The DermaSensor is a handheld objective skin cancer sensing device that utilizes both pulses and light and spectroscopy to non-invasively identify information about a skin lesion at the subcellular level. More specifically, this device uses Elastic Scattering Spectroscopy (ESS), which measures and records photon scattering patterns as they reflect off different cellular structures following the input of quick bursts of light.

ESS technology has been validated in more than 30 clinical publications that have demonstrated this technique's utility to analyze the macroscopic structure of both cellular and subcellular particles. Since malignant lesions scatter light at different intensities, the DermaSensor algorithm, which is derived from thousands of spectral samples of pathologically verified lesions, will immediately categorize a skin lesion as “Higher Risk” or “Lower Risk.”

The DermaSensor technology company has conducted several clinical studies to confirm the efficacy of their device. The most recent of these studies includes the DERM-ASSESS II study, a multi-center study that confirmed both the safety of the DermaSensor device and its sensitivity for detecting skin cancer.

In terms of safety, the DERM-ASSESS II study did not report any adverse effects following the use of the DermaSensor, confirming this non-invasive device's safety.

When used to diagnose melanoma, the DermaSensor was found to have a sensitivity of 100%, comparable to that of the study dermatologists, whose sensitivity for diagnosing melanoma was 90.9%.

When used to diagnose Non-Melanoma Skin Cancers (NMSCs), including BCC and SCC, the DermaSensor reported a sensitivity of 93.3%, as compared to that of the study dermatologists with a sensitivity of 98.3%.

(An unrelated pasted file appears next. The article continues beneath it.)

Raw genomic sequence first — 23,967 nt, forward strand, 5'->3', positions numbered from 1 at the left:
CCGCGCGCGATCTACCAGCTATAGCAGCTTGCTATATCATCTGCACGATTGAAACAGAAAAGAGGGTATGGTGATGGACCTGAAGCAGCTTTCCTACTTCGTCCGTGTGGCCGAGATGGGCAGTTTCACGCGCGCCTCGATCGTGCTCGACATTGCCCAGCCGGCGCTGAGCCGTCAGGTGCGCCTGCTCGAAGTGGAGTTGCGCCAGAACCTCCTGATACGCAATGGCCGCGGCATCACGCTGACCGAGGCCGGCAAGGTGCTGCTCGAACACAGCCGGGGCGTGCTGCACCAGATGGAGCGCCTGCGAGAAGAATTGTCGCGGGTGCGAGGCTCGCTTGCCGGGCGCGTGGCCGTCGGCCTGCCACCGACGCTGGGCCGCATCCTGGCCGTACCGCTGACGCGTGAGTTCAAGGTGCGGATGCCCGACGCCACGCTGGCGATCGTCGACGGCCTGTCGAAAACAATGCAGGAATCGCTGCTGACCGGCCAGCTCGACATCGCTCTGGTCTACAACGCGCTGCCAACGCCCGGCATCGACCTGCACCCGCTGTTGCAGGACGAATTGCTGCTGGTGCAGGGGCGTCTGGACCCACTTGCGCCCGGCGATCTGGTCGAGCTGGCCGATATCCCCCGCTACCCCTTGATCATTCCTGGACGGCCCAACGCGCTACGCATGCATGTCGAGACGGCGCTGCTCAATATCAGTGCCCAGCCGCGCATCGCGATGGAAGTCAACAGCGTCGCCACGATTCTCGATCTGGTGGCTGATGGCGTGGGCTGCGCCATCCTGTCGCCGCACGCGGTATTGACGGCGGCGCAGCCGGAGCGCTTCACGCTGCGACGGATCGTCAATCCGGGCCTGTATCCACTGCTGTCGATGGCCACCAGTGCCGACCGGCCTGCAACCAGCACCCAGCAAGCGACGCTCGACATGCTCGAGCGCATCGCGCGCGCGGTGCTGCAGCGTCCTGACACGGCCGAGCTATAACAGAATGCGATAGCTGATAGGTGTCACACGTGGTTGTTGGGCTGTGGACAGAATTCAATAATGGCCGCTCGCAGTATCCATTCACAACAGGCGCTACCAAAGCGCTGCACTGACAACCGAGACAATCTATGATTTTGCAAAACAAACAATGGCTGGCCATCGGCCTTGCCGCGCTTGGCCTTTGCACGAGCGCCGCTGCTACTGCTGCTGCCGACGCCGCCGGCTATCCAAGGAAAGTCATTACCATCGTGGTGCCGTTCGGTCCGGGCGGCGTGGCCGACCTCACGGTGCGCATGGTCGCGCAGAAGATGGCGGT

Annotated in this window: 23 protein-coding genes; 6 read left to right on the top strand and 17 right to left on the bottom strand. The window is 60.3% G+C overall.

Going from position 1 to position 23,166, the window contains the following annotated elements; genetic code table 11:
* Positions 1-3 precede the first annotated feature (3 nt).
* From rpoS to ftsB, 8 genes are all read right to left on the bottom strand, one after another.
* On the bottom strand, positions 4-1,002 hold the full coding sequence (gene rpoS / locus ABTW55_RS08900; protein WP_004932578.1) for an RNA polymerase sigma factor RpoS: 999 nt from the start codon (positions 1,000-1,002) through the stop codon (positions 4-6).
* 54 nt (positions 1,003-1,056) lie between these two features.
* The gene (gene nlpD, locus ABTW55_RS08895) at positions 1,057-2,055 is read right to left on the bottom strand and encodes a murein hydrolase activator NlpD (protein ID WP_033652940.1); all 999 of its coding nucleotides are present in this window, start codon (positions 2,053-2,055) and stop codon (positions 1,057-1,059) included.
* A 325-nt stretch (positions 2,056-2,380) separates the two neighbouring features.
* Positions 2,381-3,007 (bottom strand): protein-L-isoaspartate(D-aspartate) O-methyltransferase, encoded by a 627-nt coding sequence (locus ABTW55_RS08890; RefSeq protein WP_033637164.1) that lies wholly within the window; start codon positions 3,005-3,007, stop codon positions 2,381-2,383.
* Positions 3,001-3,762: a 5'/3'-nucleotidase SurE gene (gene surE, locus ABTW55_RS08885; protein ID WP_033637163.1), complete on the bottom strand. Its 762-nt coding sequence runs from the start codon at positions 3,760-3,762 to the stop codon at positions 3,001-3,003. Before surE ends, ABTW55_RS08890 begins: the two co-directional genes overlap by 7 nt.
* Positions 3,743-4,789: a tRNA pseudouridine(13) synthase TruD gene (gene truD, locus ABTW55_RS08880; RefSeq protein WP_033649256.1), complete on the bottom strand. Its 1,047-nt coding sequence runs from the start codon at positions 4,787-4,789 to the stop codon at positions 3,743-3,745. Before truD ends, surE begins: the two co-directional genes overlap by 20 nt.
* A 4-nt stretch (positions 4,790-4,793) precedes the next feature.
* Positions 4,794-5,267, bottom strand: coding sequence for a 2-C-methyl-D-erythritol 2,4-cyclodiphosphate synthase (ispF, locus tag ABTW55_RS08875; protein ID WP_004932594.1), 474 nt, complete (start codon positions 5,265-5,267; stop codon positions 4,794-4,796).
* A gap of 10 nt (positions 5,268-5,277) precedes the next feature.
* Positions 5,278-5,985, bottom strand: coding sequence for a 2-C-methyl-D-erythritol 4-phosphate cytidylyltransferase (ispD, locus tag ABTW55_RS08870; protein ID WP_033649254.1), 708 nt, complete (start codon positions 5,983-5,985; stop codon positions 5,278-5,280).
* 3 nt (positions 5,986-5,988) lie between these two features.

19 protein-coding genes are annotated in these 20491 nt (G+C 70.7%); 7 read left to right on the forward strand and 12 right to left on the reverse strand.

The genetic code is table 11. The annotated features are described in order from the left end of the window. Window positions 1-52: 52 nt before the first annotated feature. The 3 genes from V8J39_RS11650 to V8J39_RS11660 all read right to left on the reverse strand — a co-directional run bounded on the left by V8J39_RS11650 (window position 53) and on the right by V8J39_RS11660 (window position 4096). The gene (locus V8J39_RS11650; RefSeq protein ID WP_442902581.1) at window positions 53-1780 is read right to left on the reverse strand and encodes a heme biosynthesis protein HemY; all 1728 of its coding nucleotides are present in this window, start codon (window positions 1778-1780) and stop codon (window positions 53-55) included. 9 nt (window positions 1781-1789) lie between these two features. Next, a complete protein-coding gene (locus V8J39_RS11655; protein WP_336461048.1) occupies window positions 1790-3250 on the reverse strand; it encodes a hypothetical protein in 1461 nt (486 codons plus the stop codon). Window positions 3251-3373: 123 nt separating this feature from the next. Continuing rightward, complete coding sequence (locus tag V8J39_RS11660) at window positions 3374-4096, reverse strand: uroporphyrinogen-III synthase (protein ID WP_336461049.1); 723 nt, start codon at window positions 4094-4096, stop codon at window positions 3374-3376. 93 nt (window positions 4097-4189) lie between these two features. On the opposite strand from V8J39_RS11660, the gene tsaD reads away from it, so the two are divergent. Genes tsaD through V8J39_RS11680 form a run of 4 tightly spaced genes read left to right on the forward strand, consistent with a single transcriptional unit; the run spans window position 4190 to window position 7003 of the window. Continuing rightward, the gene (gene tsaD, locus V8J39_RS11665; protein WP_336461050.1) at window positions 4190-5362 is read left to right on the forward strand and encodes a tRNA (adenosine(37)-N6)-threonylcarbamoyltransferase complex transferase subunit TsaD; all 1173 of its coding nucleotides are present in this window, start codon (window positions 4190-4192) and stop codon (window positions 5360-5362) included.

Conclusion

The lack of statistically significant differences between the sensitivity of the study dermatologists and that of the DermaSensor confirms the strong and accurate performance capabilities of this device when compared to that of a trained specialist.

As compared to the high sensitivity rate that is reported for dermatologists in their diagnosis of various types of skin cancers, which is typically in the range of 82% up to 100%, PCPs typically have a much lower sensitivity rate of approximately 71%. This sensitivity rate of PCPs is significantly less than that of the DermaSensor, which was reported to be 94.3% by the DERM-ASSESS II study.

Therefore, while the DermaSensor is not intended to replace a clinician’s decision-making process, it is an adjunctive tool that can provide PCPs with additional information on suspicious lesions that will help them determine whether a referral to a dermatologist is warranted.

It should be noted that the DermaSensor is not equipped with the ability to determine skin cancer conclusively. If a skin lesion is identified as “Higher Risk,” the DermaSensor cannot specify what type of cancer may be present. The DermaSensor allows PCPs to make more confident decisions on suspicious skin spots to protect the patient from unnecessary morbidity and provide more accurate specialist referrals as needed.

References

Further Reading

Last Updated: Jan 22, 2021

Benedette Cuffari

Written by

Benedette Cuffari

After completing her Bachelor of Science in Toxicology with two minors in Spanish and Chemistry in 2016, Benedette continued her studies to complete her Master of Science in Toxicology in May of 2018. During graduate school, Benedette investigated the dermatotoxicity of mechlorethamine and bendamustine; two nitrogen mustard alkylating agents that are used in anticancer therapy.